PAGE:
So I’m down six pounds at last count.

As the weight has come off, I’ve tried to run. And I discovered something else about myself: I’m an impatient bastard.

I want to be in shape NOW. I want to run fast and long NOW. So I started up on the treadmill a couple months ago and instantly set it for a 12 minute mile.

I did that a few times the first week. At the end of the run I was gasping for breath. And my shin splits started to nag me again.

It was a conversation with my doctor that made me see the light. I said, “I can’t run like I did in my twenties.” And he said, “That’s because you aren’t in your twenties.”

Well duh. Obvious, now that someone said it.

So how do I run at my age? Slowly. Building up gradually. I went back to step one. I used my treadmill’s programmed functions to run a slower pace.

I started running at a slow pace for 12 minutes. Just enough to sweat, but not so much that I was winded.

And it’s working. In the last few weeks I’ve worked up to running 1.5 miles in a little under 20 minutes. Still not so fast that I’m gasping like a fish out of water, nor too stressful that my shins are protesting.

Plus I’m doing various lower leg stretches and using a yoga roller tube thingie.

I just have to be patient, no matter how much I’m chafing at the bit to set a personal best in time or distance.

One step at a time, as they say.

I just have to remember to go slow and easy and with time, I’ll improve.

I’m running again and that makes me happy.

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Run Ed Run Part 1

Back in 2007, I bought a pair of running shoes. Brooks Beast I think they were. I still have them, but I never used them for running, despite my best intentions. They became walking and everyday shoes, which seems like an awful waste of money since they were top of the line, around $130 at the time, with all the lateral support an overpronator like me needed.

The problem was two-fold. I was overweight by a lot and I had shin splints.

I’ve always been a runner. A casual runner. As a kid I loved to run. Growing up, I was the fastest on the block and on the playground. I remember the girl down the block, when were were in middle school, challenged me to a race. I forgot what I was supposed to do if I lost, but she said if she lost, she’d kiss me. To be honest, I’m not sure if I won outright or if Linda lost on purpose just so she could kiss me.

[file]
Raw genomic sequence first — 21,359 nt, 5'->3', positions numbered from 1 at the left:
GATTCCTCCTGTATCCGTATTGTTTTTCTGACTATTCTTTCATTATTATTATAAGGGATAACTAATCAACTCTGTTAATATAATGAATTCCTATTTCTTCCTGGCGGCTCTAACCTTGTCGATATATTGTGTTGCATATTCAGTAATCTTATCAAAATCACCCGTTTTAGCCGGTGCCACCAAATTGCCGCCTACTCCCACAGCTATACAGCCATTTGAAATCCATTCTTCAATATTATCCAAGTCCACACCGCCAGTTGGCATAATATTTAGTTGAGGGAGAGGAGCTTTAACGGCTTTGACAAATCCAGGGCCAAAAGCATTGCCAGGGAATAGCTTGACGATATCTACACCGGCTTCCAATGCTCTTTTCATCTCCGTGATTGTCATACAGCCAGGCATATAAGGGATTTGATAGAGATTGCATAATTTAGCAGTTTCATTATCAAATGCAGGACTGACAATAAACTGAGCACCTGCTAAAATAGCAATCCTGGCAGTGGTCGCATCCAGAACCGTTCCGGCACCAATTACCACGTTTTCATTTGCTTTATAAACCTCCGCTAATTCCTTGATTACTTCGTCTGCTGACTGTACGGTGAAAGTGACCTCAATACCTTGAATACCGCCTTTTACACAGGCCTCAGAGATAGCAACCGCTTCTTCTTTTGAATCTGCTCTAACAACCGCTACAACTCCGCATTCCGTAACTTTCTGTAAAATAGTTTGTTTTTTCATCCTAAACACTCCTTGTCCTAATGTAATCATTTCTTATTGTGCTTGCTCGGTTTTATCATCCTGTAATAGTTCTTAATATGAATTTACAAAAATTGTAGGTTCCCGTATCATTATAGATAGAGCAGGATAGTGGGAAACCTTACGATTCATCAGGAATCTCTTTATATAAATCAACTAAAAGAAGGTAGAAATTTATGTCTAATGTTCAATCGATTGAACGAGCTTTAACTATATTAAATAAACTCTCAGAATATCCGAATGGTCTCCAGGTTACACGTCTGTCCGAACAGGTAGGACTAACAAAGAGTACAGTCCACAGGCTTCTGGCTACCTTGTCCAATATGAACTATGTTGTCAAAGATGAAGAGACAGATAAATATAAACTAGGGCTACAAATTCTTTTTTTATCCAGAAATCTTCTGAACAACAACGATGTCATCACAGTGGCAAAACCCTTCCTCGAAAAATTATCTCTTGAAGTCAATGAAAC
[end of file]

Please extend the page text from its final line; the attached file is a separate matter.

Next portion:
I used to brag that in high school I teased the kids on the track team because even they couldn’t catch me, but I think I made that up. I only teased the football players.

But I never ran in organized competition. I wish someone had encouraged me to back then. Running and swimming were my two best recreational sports, but my parents never pushed me to participate in athletics.

My mom wasn’t a sports mom and my dad probably gave up after I showed I had no aptitude for baseball. My defining moment came in the outfield when someone hit a ball to me and I was sitting on the ground reading a Bazooka Joe comic from my gum wrapper. The ball rolled by and my dad never spoke of sports to me again.

I was in my twenties when I started running more seriously. I ran on the road. I ran at my college’s indoor running track. I ran fast. I ran for distance. At one point, I managed a mile in 5:30. Not bad for a two pack a day smoker.

In distance, I was running 12 plus miles a day. I tried to eat right. I read and subscribed to every running magazine.  I even read The short story, “The Loneliness of the Long Distance Runner,” by Alan Sillitoe (I wonder if that was a pseudonym? Sillitoe, writing about running?). Jim Fixx, despite his untimely death, was my hero.

Yes, I was a runner.

And then, shin splints. I tried to run through the pain, it did go away after about 3 or 4 miles, but it hurt the rest of the time and I barely had the strength to walk up stairs.

So I quit running. I tried biking. That was OK, but it’s more dangerous in winter and it just didn’t give me the same endorphin rush.

Then my thyroid went wonky. I gained so much weight and was so puffy, I looked like the Michelin Man before my doctor finally diagnosed it.

And the weight has been slow to come off.

I’ve tried running a few times since I quit, but the shin splints kept coming back and because of my weight, I didn’t have the wind any more for.

So I thought running was gone from my life. But then, last year, we bought a treadmill. I had so many plans for that! Yeah, I was going to get back into running, lose weight, and yeah! I bought myself a new pair of running shoes: Asics Cumulus 16. I had plans!

Yeah. The treadmill gathered dust for almost a year, as did the shoes. I refused to wear them for any reason but running. To put them on and go outside to the mall, well, that would be admitting defeat, wouldn’t it?

And I didn’t want to admit defeat.

So the treadmill languished. The running shoes silently mocked me on the floor by my dresser.

And then…

(to be continued)